President Donald Trump re-emphasized his unwise commitment to fossil fuels at any cost last week, when his administration retracted federal restrictions on oil exploration and drilling along the entire U.S. coastline, including the Atlantic, Pacific and Arctic oceans.
Strong state restrictions in many areas and, even more so, the low market prices for oil due to other sources, likely will prevent any major rush to exploit the new rules, at least for now.
A few days before Trump’s announcement, congressional Republican majorities more quietly imperiled the coastlines by allowing an important law to expire.
Beyond the 40 percent reduction in the federal corporate tax rate that Congress passed last year, lawmakers gave the oil industry another massive tax break.
Until the law expired Jan. 1, the federal government collected a 9 cents-per-barrel tax on domestic and imported crude oil and imported petroleum products to fund the Oil Spill Liability Trust Fund, which was established following the Exxon Valdez disaster in Alaska’s Prince William Sound in 1986. The government uses the money to respond to oil spills.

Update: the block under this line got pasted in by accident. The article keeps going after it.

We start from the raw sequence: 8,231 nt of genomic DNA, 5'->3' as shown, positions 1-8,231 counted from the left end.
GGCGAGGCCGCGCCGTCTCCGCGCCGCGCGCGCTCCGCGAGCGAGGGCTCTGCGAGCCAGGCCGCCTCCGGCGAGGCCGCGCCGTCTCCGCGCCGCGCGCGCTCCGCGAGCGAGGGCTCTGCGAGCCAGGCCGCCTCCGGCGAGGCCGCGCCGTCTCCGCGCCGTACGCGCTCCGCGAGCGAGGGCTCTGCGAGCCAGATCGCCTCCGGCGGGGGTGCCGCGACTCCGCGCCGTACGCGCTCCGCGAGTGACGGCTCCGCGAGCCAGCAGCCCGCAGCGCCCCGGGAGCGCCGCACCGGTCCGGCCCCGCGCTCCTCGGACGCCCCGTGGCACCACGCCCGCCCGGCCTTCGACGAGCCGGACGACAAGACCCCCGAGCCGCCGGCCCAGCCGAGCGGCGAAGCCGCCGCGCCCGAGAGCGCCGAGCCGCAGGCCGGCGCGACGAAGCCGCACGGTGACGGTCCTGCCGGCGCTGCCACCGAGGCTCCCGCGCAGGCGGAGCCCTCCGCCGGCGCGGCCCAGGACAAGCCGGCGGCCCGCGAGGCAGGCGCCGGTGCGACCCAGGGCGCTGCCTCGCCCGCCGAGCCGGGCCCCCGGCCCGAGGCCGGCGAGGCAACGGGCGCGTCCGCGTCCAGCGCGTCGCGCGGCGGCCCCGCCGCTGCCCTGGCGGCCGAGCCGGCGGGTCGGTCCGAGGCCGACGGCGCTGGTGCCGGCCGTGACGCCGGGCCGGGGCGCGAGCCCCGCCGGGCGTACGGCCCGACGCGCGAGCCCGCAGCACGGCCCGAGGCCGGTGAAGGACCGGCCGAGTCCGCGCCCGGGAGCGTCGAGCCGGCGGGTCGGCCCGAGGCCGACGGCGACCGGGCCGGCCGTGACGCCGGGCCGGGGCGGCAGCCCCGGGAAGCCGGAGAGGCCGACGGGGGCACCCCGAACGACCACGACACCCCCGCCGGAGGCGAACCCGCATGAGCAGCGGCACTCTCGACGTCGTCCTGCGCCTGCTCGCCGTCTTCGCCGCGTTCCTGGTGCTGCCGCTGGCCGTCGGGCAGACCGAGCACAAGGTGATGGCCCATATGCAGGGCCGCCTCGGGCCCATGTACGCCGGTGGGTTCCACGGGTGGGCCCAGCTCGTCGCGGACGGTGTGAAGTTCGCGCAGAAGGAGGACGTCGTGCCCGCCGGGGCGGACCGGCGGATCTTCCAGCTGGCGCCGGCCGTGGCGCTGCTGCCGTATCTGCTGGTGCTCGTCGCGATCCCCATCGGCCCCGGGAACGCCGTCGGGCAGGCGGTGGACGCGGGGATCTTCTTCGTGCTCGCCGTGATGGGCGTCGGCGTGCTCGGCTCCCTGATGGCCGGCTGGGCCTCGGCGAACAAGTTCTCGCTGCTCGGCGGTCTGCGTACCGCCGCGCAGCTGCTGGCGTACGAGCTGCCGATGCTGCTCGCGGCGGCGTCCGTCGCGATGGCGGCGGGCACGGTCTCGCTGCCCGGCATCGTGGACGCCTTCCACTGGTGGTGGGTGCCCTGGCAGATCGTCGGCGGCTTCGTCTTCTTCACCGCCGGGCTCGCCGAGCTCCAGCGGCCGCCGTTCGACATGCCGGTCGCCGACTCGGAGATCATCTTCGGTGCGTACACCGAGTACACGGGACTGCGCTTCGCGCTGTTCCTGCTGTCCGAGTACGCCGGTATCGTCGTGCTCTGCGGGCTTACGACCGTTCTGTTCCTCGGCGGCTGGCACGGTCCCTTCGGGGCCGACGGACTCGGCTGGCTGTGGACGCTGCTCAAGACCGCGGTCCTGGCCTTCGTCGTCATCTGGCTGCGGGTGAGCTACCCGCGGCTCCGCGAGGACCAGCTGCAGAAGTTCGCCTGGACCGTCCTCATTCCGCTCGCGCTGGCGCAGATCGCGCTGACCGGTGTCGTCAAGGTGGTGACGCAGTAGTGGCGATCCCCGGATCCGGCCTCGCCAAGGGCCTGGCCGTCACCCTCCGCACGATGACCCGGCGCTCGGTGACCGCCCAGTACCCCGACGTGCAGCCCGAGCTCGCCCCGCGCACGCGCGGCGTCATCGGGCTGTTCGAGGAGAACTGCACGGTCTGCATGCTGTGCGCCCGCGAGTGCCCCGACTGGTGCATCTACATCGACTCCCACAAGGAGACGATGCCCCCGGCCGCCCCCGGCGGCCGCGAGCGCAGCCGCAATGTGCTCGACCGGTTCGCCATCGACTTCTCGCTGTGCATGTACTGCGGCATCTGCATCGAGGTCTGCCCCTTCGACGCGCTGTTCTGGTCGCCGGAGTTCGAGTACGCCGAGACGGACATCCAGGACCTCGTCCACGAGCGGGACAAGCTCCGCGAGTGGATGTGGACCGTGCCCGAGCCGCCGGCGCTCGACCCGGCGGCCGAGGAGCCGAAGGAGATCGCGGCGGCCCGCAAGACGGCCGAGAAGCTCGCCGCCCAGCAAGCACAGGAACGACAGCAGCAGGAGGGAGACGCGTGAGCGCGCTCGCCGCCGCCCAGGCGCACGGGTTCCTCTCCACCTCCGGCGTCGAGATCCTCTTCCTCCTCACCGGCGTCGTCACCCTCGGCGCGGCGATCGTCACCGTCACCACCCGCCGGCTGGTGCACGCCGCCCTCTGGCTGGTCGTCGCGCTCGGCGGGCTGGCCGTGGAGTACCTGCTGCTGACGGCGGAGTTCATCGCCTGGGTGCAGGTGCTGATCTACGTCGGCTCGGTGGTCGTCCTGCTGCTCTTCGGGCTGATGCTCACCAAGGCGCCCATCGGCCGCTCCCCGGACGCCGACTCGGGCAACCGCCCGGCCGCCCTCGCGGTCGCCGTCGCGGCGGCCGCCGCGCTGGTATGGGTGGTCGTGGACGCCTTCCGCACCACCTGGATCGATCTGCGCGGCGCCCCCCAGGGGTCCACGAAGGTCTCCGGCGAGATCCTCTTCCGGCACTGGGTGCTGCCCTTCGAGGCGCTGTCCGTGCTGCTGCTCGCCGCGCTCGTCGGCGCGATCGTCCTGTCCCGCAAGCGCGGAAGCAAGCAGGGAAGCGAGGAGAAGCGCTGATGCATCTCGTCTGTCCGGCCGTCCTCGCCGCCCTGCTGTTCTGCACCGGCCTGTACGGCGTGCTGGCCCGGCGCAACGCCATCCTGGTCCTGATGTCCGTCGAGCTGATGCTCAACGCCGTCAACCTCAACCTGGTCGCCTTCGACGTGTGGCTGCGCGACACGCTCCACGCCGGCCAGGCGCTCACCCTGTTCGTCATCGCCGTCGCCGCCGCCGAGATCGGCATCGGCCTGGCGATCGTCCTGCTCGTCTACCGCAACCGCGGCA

According to the Government Accountability Office, the tax generated about $500 million a year, meaning that its expiration is a $500 million annual tax break for the oil industry.
The fund now holds about $5.75 billion, which is inadequate. Costs from the Deepwater Horizon oil spill in the Gulf of Mexico in 2010 officially totaled $62 billion, most of which was recovered from responsible companies through fines and litigation. But the initial government response included everything from a vast search and rescue mission, through damage assessments and economic assistance to adversely affected shore communities.
If drillers decide to exploit the availability of more tracts that have been opened by Trump, it will be all the more important for Congress to restore the tax. It should not wait for the next catastrophe to do so.
—The Citizens’ Voice